중앙데일리

[PERSPECTIVE]An overseas Korean in search of her roots

Apr 09,2007
Kim Sa-neung
In this new feature we will be looking at the lives of a diverse range of foreigners who come to Korea to study Korean, their reasons for doing so, and the cultural and social issues they face during their stay.

Kim Sa-neung is a Korean-Japanese gyopo (a term used to describe ethnic Koreans who are born or live overseas) who is a living example of the deep ethnic ties felt by both Koreans and Japanese, and the adversity experienced by those who blur that line.
Both of her parents are Koreans born in Japan, who met through a gyopo dating service. The whole family maintains Korean citizenship, so none can vote in Japan, despite their lifelong residence in Nagoya.
Sa-neung’s Japanese name is Saya, given to her by her mother to save her from the discrimination that both her parents faced growing up as foreigners in Japan. She won’t let any of her friends use it in Korea. “I have a Korean name, and now I am in Korea,” she says stubbornly.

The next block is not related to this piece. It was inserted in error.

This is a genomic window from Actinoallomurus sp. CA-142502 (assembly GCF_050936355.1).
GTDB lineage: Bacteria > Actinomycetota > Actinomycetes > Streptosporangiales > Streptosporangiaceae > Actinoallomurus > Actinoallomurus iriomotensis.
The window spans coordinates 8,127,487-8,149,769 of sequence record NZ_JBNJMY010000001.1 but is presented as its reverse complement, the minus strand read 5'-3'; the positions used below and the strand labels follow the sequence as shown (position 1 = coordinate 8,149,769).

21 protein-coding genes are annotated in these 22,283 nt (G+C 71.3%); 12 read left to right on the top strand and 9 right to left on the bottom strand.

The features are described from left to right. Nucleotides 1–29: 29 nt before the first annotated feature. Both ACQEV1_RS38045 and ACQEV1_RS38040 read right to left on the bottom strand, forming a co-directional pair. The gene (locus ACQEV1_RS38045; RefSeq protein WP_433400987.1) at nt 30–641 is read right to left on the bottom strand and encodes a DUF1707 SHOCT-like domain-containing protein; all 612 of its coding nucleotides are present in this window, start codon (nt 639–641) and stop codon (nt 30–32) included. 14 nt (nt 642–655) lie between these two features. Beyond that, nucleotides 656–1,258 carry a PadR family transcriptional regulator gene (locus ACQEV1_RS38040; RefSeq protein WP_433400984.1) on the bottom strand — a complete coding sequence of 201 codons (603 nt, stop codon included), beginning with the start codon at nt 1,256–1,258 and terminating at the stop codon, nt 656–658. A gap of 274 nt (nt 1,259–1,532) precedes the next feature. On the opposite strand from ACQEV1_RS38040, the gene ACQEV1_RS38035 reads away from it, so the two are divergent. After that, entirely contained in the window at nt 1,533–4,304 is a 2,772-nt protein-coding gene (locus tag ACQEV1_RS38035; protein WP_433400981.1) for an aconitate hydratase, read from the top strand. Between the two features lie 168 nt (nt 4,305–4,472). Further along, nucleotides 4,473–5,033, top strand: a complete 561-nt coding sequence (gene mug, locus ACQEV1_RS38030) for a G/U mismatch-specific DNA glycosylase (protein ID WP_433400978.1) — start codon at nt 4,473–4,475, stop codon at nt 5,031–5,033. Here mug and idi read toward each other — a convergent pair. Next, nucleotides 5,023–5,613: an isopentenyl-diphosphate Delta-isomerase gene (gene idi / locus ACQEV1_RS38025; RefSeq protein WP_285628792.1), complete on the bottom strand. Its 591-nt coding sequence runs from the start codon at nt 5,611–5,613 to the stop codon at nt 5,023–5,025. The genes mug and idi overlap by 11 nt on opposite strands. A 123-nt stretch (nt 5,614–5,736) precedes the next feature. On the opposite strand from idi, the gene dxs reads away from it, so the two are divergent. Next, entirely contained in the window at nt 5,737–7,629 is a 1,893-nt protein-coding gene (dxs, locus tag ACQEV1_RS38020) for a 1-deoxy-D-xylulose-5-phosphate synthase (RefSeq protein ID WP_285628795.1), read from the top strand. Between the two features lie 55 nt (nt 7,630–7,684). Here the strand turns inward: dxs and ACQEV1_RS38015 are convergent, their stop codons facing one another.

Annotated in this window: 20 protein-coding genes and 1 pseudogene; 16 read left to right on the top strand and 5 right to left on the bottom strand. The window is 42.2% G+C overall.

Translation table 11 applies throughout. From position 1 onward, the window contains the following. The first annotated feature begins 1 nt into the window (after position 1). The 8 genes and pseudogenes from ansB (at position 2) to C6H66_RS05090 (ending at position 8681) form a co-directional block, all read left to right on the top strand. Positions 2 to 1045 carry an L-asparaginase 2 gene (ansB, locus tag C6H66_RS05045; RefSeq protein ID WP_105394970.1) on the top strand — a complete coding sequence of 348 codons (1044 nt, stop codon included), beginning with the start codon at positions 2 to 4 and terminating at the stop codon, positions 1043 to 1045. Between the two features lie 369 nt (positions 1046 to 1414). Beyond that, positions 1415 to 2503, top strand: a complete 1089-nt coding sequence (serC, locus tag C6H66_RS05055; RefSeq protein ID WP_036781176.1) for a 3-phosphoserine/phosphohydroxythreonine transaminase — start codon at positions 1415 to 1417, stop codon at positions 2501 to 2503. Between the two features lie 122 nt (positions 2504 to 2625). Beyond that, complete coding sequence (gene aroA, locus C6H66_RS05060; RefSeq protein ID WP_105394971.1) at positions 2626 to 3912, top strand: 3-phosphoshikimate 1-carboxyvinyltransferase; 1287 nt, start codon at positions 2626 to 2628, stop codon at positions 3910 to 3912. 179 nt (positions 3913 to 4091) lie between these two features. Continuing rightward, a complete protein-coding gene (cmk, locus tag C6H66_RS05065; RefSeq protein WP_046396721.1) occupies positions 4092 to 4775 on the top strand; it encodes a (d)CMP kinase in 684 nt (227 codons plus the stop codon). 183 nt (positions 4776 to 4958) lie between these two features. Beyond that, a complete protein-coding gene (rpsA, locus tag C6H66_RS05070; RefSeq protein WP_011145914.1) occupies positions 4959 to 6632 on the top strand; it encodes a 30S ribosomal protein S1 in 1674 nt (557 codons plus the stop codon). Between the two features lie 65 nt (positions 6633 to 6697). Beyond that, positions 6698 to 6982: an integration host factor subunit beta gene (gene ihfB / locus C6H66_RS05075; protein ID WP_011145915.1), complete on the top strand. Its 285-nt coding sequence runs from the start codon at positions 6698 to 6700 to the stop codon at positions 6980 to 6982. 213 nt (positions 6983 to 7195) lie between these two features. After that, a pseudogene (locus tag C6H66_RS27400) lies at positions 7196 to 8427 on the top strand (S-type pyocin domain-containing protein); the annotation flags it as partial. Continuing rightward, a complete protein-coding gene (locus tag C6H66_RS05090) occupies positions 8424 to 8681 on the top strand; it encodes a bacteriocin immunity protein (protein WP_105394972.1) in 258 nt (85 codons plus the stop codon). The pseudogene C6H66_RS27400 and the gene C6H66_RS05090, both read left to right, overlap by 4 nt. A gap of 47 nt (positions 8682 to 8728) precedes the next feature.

Her studies here represent an odd homecoming. She has come to a country that runs in her blood, but with whose people she has difficulty communicating. She is in level 3 in the Korean language classes at Sogang University, meaning that her Korean ability is good enough to get her a meal or a taxi, but not quite up to winning a political argument. Most of her friends in Korea are Japanese gyopo, she says. Young Koreans are welcoming, she adds, but she longs to penetrate the cultural shell, formed by language and historical conflict, that separates her from her true ethnicity.

By Richard Scott-Ashe


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